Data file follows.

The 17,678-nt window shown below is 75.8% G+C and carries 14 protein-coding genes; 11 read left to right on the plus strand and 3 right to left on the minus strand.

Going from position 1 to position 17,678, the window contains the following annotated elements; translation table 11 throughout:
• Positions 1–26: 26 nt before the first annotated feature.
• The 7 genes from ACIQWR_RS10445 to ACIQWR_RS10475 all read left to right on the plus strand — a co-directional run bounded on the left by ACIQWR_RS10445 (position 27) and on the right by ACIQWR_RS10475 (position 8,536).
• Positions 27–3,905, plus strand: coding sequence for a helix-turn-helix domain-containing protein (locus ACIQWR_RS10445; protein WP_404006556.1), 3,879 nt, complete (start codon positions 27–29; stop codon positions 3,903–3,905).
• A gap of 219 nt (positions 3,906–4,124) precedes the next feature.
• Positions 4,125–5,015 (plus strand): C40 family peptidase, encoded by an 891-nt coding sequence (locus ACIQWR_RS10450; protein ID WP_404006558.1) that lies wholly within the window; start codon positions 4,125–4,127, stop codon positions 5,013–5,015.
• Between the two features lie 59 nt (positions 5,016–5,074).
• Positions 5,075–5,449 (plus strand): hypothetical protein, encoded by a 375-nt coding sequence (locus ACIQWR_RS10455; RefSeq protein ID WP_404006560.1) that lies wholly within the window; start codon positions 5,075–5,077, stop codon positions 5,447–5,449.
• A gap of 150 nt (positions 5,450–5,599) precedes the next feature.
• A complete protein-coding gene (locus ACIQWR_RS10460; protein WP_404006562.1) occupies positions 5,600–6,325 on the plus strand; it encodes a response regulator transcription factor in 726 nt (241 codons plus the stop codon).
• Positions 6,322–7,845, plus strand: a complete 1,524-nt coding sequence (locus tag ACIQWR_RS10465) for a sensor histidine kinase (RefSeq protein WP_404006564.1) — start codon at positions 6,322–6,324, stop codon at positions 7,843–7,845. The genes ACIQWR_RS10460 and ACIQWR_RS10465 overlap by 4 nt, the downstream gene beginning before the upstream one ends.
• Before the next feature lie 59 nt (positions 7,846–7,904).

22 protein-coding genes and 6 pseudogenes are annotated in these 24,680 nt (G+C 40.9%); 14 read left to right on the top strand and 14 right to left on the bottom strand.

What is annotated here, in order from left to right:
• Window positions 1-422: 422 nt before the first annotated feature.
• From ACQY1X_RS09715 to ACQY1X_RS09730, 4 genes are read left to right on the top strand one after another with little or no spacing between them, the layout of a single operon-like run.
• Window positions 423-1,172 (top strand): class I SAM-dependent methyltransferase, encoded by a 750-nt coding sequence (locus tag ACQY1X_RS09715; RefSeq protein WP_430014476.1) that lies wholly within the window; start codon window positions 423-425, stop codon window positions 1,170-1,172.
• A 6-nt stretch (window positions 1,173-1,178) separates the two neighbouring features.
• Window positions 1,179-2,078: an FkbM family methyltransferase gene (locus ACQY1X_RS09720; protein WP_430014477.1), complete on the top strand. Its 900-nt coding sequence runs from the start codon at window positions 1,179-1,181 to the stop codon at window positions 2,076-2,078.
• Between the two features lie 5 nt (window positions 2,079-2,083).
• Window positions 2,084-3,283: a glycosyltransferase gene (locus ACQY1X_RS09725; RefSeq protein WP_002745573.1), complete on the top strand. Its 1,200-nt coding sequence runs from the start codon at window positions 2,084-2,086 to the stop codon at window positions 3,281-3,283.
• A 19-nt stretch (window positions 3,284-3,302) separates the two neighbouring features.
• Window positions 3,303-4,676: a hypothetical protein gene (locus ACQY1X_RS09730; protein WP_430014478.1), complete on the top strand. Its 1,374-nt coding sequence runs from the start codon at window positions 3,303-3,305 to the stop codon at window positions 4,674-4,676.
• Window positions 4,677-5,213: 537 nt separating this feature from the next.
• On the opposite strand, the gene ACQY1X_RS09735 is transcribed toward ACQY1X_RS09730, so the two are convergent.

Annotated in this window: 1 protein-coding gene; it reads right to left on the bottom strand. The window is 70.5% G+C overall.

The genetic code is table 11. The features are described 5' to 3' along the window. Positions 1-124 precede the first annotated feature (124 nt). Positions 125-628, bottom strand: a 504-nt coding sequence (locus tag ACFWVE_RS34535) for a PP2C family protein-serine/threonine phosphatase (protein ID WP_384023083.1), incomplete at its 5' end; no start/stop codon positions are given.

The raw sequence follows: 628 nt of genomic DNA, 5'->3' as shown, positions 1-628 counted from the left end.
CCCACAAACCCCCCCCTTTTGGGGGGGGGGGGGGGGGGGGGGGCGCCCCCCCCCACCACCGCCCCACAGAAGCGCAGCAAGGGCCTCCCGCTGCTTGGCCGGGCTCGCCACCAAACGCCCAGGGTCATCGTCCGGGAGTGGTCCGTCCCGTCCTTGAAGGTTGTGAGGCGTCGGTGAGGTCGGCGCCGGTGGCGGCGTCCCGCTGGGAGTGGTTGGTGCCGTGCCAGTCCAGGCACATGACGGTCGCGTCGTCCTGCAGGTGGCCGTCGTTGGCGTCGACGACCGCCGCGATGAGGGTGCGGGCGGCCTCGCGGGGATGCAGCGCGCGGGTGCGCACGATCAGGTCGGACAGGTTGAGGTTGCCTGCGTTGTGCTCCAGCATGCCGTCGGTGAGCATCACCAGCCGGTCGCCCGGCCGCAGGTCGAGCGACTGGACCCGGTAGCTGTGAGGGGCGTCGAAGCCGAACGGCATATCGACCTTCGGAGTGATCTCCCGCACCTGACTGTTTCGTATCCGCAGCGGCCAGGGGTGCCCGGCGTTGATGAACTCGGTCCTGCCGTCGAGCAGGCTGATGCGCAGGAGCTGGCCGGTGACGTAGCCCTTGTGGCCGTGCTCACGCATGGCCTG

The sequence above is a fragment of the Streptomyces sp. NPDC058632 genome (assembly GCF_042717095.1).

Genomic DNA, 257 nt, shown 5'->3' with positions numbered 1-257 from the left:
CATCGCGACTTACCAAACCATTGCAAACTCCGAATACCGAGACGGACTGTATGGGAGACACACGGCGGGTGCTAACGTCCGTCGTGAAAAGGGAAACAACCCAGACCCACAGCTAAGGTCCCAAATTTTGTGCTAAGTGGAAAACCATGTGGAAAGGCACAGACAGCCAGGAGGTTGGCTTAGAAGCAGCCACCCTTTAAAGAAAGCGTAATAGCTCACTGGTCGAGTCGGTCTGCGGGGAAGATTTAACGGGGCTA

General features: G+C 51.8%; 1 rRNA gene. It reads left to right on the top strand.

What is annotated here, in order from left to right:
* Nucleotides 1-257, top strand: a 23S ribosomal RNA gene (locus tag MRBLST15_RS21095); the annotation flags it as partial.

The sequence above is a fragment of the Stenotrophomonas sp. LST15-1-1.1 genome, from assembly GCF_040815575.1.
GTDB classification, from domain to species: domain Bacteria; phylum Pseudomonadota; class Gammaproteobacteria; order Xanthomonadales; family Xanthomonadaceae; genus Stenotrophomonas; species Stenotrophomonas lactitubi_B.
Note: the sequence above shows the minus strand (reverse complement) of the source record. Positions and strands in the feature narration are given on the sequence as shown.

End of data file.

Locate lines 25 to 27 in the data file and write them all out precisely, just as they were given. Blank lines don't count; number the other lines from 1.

• Window positions 4,677-5,213: 537 nt separating this feature from the next.
• On the opposite strand, the gene ACQY1X_RS09735 is transcribed toward ACQY1X_RS09730, so the two are convergent.

Annotated in this window: 1 protein-coding gene; it reads right to left on the bottom strand. The window is 70.5% G+C overall.